Choice And Consequences

By Anya Hanson Wendt

My daughter Ashlyn, age nine, is clear that she is responsible for her life – her happiness, her accomplishments AND her choices. She is also clear that all choices have consequences, and, as she makes choices for her life day-to-day, she is also choosing the consequences.

In our family, consequences are not necessarily negative – they are just the natural course of things; cause-effect. For example, if she studies hard for a test and is responsible for understanding what will be on it, the consequence is a grade of A – which pleasantly enough, has other consequences, such as money from her father.

And, for example, if she uses the word “WHAT-EV-VER” in response to a parent, there is an immediate cease and desist of all entertainment items for 24 hours (i.e. iPod, TV, Wii).

While this is generally empowering for both her and I, lately (before Lifebook) I had been getting more and more of these kinds of comments…

“Mom, I understand the consequence (of not doing my homework), and I am choosing to not do my homework. It is my life, my choice”! Or, “Mom, I just wanted you to know that I am not going to practice piano today. I know I will progress more slowly if I don’t practice, and I am OK with that.” By the way, you can see how “responsible” she was in communicating her choices – she even told me in advance!

I had been considering this development, and was, frankly, a little stumped as to how to handle it. She loves piano, and I am committed to intrinsic motivation rather than manipulation – yet, on the other hand, she had better practice that darn piano!

Then, I participated in Lifebook – and, as part of my Parenting Category, shared what I had learned with Ashlyn. I asked her if she would like to create a Lifebook of her own. She readily agreed, and here is what has happened:

  • We now have a special ‘together time’ each week to work on our Lifebooks. I am learning new things each week about my daughter, as she works to articulate her life choices. I am finding that just being together in this way – relaxed, quiet, and reflective – is a huge joy in itself.
  • Her consequence-time-horizon is lengthening. She is beginning to see the impact of her choices 5 years from now and is adjusting her choices accordingly. This has been miraculous in reducing the number “It’s my life, and I choose no” incidents.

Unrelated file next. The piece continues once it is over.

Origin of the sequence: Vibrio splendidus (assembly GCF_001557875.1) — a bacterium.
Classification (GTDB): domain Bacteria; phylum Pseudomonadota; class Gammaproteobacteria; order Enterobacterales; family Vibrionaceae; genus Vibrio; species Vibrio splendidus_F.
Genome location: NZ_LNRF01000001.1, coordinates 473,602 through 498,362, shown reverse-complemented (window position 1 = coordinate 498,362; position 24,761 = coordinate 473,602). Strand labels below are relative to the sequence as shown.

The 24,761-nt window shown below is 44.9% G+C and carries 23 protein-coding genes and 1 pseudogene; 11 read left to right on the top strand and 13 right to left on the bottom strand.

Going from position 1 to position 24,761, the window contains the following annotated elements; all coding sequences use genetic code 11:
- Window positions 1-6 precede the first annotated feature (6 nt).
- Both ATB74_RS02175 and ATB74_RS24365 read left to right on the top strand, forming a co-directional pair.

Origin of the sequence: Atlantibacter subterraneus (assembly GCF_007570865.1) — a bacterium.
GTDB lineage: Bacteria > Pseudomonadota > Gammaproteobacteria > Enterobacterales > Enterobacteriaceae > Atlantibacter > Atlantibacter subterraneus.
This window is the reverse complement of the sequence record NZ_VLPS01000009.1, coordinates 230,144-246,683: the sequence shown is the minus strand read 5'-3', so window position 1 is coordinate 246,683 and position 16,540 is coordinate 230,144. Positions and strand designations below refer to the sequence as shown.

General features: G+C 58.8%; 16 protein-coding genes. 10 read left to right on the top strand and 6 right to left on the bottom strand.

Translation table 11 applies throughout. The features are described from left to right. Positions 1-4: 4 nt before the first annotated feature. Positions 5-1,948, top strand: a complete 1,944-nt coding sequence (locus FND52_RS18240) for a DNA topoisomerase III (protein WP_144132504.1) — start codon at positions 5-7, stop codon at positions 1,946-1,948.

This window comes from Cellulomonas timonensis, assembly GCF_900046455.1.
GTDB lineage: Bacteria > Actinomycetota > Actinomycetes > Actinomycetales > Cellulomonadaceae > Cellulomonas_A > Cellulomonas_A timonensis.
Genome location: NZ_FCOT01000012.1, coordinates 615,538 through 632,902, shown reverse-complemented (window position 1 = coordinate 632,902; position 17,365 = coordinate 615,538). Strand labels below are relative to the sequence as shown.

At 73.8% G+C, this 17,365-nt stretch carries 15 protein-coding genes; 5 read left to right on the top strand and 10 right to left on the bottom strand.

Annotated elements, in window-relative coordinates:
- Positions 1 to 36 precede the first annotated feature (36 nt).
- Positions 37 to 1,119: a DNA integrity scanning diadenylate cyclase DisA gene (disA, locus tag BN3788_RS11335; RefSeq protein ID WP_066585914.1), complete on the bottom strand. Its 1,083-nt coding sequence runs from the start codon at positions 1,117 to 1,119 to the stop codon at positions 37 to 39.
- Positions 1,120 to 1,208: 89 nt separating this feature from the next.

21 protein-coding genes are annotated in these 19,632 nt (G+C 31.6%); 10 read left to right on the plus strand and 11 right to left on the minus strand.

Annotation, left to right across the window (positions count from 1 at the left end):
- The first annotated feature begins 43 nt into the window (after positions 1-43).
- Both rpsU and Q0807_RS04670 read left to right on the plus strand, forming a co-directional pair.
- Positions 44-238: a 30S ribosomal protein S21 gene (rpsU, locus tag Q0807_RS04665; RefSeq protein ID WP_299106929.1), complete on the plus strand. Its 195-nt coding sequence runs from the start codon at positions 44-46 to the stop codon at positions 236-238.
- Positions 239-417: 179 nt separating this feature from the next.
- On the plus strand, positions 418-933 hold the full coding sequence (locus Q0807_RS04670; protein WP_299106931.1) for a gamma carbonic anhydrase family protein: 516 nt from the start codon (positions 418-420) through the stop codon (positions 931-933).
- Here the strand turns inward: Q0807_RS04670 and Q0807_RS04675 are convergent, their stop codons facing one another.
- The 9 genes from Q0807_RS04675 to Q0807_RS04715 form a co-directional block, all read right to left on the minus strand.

• We now both have a context of fun, creativity and ease in which to explore her interests. For example, in the career category, she is currently researching the different types of doctors she can become (She just recently moved to this career choice after a long-time fascination with being a bus driver).
  • I now have structure to nurture and support her interests that are coming forward; Lifebook.
  • She articulates a new appreciation for me! Because sharing my Lifebook is a very intimate experience, she is getting to know more about my life, my thoughts and what is important to me – I am experiencing a new level of respect for who I am as person.
  • Increased Intrinsic motivation rather than mom-domination. Lifebook is altering the types of conversations she is engaging in. Both of us are less likely to fall into the dominate-resist pattern, as she is increasingly motivated from within and I am able to honor her choices with ease.

More and more though, through our Lifebook work together, it becomes clearer to me the delightful gift that these moments hold for both of us. Through them, I have seen that shifting priorities and perspectives do not have to be frightening nor do they have to interfere with our independent choices. On the contrary – when shared, this kind of growth enhances, enriches and expands our relationship – and Ashlyn and I are fully engaged and excited to keep moving forward – expanding, changing and growing, together.

Thank you Lifebook!

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